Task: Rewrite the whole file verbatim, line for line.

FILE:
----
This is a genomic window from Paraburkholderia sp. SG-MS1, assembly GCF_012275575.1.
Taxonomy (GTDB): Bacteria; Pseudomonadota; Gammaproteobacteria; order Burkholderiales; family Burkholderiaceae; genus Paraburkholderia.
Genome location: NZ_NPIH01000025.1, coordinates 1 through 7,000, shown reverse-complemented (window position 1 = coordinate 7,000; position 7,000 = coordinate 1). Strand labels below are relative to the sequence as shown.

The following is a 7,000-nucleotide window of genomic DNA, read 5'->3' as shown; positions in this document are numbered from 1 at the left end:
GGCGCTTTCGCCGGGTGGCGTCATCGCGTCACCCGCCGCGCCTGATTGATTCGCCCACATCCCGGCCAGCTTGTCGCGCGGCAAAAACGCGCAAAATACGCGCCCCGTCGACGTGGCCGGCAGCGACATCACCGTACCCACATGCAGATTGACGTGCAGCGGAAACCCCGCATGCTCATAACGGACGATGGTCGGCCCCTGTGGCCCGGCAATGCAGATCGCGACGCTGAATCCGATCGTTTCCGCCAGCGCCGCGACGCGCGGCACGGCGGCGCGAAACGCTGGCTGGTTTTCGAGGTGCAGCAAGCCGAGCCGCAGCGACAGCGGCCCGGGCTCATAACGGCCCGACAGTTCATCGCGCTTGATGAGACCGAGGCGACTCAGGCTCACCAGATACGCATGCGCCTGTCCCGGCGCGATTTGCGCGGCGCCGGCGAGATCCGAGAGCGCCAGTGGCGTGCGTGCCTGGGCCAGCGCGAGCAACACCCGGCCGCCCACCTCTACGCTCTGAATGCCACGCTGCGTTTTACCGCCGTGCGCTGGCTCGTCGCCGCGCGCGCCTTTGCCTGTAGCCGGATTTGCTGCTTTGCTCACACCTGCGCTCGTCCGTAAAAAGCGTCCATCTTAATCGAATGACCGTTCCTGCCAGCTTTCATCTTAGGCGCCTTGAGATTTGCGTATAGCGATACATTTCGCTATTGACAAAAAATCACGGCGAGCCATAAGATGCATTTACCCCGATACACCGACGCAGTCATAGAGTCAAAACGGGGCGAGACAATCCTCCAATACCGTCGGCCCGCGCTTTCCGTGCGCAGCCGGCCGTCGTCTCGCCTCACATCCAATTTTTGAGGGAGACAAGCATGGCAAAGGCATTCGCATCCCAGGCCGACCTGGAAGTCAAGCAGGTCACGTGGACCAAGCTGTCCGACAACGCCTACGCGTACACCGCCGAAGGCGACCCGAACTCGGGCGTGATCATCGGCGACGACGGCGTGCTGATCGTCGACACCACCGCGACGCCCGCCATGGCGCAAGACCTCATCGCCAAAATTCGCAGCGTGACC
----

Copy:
This is a genomic window from Paraburkholderia sp. SG-MS1, assembly GCF_012275575.1.
Taxonomy (GTDB): Bacteria; Pseudomonadota; Gammaproteobacteria; order Burkholderiales; family Burkholderiaceae; genus Paraburkholderia.
Genome location: NZ_NPIH01000025.1, coordinates 1 through 7,000, shown reverse-complemented (window position 1 = coordinate 7,000; position 7,000 = coordinate 1). Strand labels below are relative to the sequence as shown.

The following is a 7,000-nucleotide window of genomic DNA, read 5'->3' as shown; positions in this document are numbered from 1 at the left end:
GGCGCTTTCGCCGGGTGGCGTCATCGCGTCACCCGCCGCGCCTGATTGATTCGCCCACATCCCGGCCAGCTTGTCGCGCGGCAAAAACGCGCAAAATACGCGCCCCGTCGACGTGGCCGGCAGCGACATCACCGTACCCACATGCAGATTGACGTGCAGCGGAAACCCCGCATGCTCATAACGGACGATGGTCGGCCCCTGTGGCCCGGCAATGCAGATCGCGACGCTGAATCCGATCGTTTCCGCCAGCGCCGCGACGCGCGGCACGGCGGCGCGAAACGCTGGCTGGTTTTCGAGGTGCAGCAAGCCGAGCCGCAGCGACAGCGGCCCGGGCTCATAACGGCCCGACAGTTCATCGCGCTTGATGAGACCGAGGCGACTCAGGCTCACCAGATACGCATGCGCCTGTCCCGGCGCGATTTGCGCGGCGCCGGCGAGATCCGAGAGCGCCAGTGGCGTGCGTGCCTGGGCCAGCGCGAGCAACACCCGGCCGCCCACCTCTACGCTCTGAATGCCACGCTGCGTTTTACCGCCGTGCGCTGGCTCGTCGCCGCGCGCGCCTTTGCCTGTAGCCGGATTTGCTGCTTTGCTCACACCTGCGCTCGTCCGTAAAAAGCGTCCATCTTAATCGAATGACCGTTCCTGCCAGCTTTCATCTTAGGCGCCTTGAGATTTGCGTATAGCGATACATTTCGCTATTGACAAAAAATCACGGCGAGCCATAAGATGCATTTACCCCGATACACCGACGCAGTCATAGAGTCAAAACGGGGCGAGACAATCCTCCAATACCGTCGGCCCGCGCTTTCCGTGCGCAGCCGGCCGTCGTCTCGCCTCACATCCAATTTTTGAGGGAGACAAGCATGGCAAAGGCATTCGCATCCCAGGCCGACCTGGAAGTCAAGCAGGTCACGTGGACCAAGCTGTCCGACAACGCCTACGCGTACACCGCCGAAGGCGACCCGAACTCGGGCGTGATCATCGGCGACGACGGCGTGCTGATCGTCGACACCACCGCGACGCCCGCCATGGCGCAAGACCTCATCGCCAAAATTCGCAGCGTGACC